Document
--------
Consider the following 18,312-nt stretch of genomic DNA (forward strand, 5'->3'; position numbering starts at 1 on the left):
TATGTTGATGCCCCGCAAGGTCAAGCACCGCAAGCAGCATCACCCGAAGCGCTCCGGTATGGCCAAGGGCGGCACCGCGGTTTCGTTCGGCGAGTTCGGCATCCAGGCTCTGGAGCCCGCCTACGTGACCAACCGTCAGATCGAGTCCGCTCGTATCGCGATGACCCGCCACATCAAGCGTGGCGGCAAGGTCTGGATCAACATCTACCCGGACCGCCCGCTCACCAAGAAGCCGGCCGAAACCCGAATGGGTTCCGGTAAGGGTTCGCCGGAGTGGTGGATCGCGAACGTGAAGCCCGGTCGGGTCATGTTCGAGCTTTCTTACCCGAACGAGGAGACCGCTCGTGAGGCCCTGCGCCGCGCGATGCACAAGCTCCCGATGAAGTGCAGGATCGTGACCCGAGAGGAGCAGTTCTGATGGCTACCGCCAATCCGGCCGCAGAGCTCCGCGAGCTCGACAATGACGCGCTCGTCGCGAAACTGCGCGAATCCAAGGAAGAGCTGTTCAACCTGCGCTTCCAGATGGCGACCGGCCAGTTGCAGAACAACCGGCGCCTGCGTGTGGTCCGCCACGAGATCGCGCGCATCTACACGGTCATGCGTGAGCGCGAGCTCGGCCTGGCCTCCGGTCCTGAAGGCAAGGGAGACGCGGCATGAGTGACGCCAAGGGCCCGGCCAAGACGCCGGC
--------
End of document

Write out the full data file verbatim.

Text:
Consider the following 18,312-nt stretch of genomic DNA (forward strand, 5'->3'; position numbering starts at 1 on the left):
TATGTTGATGCCCCGCAAGGTCAAGCACCGCAAGCAGCATCACCCGAAGCGCTCCGGTATGGCCAAGGGCGGCACCGCGGTTTCGTTCGGCGAGTTCGGCATCCAGGCTCTGGAGCCCGCCTACGTGACCAACCGTCAGATCGAGTCCGCTCGTATCGCGATGACCCGCCACATCAAGCGTGGCGGCAAGGTCTGGATCAACATCTACCCGGACCGCCCGCTCACCAAGAAGCCGGCCGAAACCCGAATGGGTTCCGGTAAGGGTTCGCCGGAGTGGTGGATCGCGAACGTGAAGCCCGGTCGGGTCATGTTCGAGCTTTCTTACCCGAACGAGGAGACCGCTCGTGAGGCCCTGCGCCGCGCGATGCACAAGCTCCCGATGAAGTGCAGGATCGTGACCCGAGAGGAGCAGTTCTGATGGCTACCGCCAATCCGGCCGCAGAGCTCCGCGAGCTCGACAATGACGCGCTCGTCGCGAAACTGCGCGAATCCAAGGAAGAGCTGTTCAACCTGCGCTTCCAGATGGCGACCGGCCAGTTGCAGAACAACCGGCGCCTGCGTGTGGTCCGCCACGAGATCGCGCGCATCTACACGGTCATGCGTGAGCGCGAGCTCGGCCTGGCCTCCGGTCCTGAAGGCAAGGGAGACGCGGCATGAGTGACGCCAAGGGCCCGGCCAAGACGCCGGC